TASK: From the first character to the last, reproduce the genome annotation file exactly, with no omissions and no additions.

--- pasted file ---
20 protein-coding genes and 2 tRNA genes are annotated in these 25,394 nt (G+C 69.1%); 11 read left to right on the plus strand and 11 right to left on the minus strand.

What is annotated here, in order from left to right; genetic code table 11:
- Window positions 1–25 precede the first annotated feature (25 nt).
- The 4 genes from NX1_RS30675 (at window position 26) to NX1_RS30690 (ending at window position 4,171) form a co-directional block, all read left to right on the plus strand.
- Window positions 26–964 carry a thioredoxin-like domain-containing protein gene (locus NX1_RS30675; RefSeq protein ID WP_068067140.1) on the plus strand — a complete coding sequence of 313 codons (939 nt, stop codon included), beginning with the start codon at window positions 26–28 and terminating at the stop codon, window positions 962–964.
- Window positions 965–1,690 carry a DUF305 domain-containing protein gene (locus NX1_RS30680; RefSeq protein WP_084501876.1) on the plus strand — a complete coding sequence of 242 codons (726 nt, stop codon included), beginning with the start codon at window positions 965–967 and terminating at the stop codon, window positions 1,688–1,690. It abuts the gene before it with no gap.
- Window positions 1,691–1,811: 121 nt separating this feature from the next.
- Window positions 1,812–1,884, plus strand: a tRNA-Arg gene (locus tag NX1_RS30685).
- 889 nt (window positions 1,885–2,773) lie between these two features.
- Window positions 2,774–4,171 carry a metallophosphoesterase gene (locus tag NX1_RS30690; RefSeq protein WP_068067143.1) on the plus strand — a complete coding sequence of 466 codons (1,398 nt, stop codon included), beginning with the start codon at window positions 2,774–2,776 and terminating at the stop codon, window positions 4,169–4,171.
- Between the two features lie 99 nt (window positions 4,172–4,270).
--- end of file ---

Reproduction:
20 protein-coding genes and 2 tRNA genes are annotated in these 25,394 nt (G+C 69.1%); 11 read left to right on the plus strand and 11 right to left on the minus strand.

What is annotated here, in order from left to right; genetic code table 11:
- Window positions 1–25 precede the first annotated feature (25 nt).
- The 4 genes from NX1_RS30675 (at window position 26) to NX1_RS30690 (ending at window position 4,171) form a co-directional block, all read left to right on the plus strand.
- Window positions 26–964 carry a thioredoxin-like domain-containing protein gene (locus NX1_RS30675; RefSeq protein ID WP_068067140.1) on the plus strand — a complete coding sequence of 313 codons (939 nt, stop codon included), beginning with the start codon at window positions 26–28 and terminating at the stop codon, window positions 962–964.
- Window positions 965–1,690 carry a DUF305 domain-containing protein gene (locus NX1_RS30680; RefSeq protein WP_084501876.1) on the plus strand — a complete coding sequence of 242 codons (726 nt, stop codon included), beginning with the start codon at window positions 965–967 and terminating at the stop codon, window positions 1,688–1,690. It abuts the gene before it with no gap.
- Window positions 1,691–1,811: 121 nt separating this feature from the next.
- Window positions 1,812–1,884, plus strand: a tRNA-Arg gene (locus tag NX1_RS30685).
- 889 nt (window positions 1,885–2,773) lie between these two features.
- Window positions 2,774–4,171 carry a metallophosphoesterase gene (locus tag NX1_RS30690; RefSeq protein WP_068067143.1) on the plus strand — a complete coding sequence of 466 codons (1,398 nt, stop codon included), beginning with the start codon at window positions 2,774–2,776 and terminating at the stop codon, window positions 4,169–4,171.
- Between the two features lie 99 nt (window positions 4,172–4,270).